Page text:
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When he’s not throwing baseballs, Twins pitcher Trevor May is an active gamer. He streams on Twitch, a very popular video game streaming site, fairly regularly and now he’s officially on an eSports team. Luminosity Gaming announced the organization added May last Friday. It appears he’ll be streaming and commentating on Overwatch, a multiplayer first-person shooter made by Blizzard Entertainment.

May is the only current athlete to be an active member of an eSports team. Former NBA player Rick Fox owns Echo Fox, an eSports team that sports players in games including League of Legends, Super Smash Bros. Melee, Super Smash Bros. for Wii U, Street Fighter V, Marvel vs. Capcom 3, Call of Duty: Infinite Warfare, Counter-Strike: Global Offensive, and Mortal Kombat X. Jazz forward Gordon Hayward is also a known advocate of eSports.

The NBA in particular has been very active on the eSports front. Kings co-owners Andy Miller and Mark Mastrov launched NRG eSports in November 2015. Shortly thereafter, Grizzlies co-owner Stephen Kaplan invested in the Immortals eSports team. Almost a year later, the 76ers acquired controlling stakes in Team Dignitas and Team Apex. The same month, the Wizards’ and Warriors’ owners launched a group called Axiomatic, which purchased a controlling stake in Team Liquid, a long-time Starcraft: Brood War website which has since branched out into other games. And also in September 2016, Celtics forward Jonas Jerebko bought team Renegades, moving them to a group house in Detroit. In December 2016, the Bucks submitted a deal to Riot Games in order to purchase Cloud9’s Challenger league spot for $2.5 million. The Rockets that month hired someone specifically for eSports development, focusing on strategy and investment. Last month, the Heat acquired a controlling stake in team Misfits.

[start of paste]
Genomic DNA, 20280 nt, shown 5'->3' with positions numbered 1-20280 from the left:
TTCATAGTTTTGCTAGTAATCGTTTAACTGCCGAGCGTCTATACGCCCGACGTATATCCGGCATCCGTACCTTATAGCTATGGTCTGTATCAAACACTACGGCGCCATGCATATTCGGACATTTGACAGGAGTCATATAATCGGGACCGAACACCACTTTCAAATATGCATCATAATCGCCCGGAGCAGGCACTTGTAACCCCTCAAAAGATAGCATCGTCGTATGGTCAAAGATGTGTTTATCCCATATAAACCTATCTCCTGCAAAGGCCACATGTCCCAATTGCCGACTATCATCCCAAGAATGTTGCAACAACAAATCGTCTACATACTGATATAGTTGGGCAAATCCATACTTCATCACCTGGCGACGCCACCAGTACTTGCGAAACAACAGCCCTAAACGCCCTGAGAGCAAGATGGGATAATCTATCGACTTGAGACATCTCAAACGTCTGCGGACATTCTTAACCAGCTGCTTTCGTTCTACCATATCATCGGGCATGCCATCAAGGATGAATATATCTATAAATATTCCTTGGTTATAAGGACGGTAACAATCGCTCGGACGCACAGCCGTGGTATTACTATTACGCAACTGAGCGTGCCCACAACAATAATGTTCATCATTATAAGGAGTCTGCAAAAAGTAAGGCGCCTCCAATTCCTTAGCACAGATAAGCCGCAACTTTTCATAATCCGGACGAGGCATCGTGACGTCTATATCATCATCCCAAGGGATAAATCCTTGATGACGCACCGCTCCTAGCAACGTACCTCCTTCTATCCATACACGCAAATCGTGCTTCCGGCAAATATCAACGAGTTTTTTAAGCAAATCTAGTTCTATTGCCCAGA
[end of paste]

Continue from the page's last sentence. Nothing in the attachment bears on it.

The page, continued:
Once an afterthought, eSports has grown considerably in recent years and now it should be considered a competitor to traditional sports. League of Legends, in particular, is quite popular, reaching nearly 15 million concurrent viewers at its peak in the most recent League of Legends World Championship. That championship featured a prize purse of $6.7 million with $2 million of it being split among winner SK Telecom T1’s members.

Orioles re-sign Michael Bourn to a minor league deal

TORONTO, ON - OCTOBER 04:  Michael Bourn #1 of the Baltimore Orioles hits a single in the fifth inning against the Toronto Blue Jays during the American League Wild Card game at Rogers Centre on October 4, 2016 in Toronto, Canada.  (Photo by Tom Szczerbowski/Getty Images)
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The Orioles have re-signed outfielder Michael Bourn to a minor league contract with an invitation to major league camp, MASN’s Roch Kubatko reports.

Bourn, 34, joined the Orioles last year in a trade from the Diamondbacks on August 31. Though he compiled a meager .669 OPS with the Diamondbacks, Bourn hit a solid .283/.358/.435 in 55 plate appearances with the O’s through the end of the season.

Bourn, a non-roster invitee to camp, will try to play his way onto the Orioles’ 25-man roster. If he does make the roster, Bourn will receive a $2 million salary, Jon Heyman of FanRag Sports points out.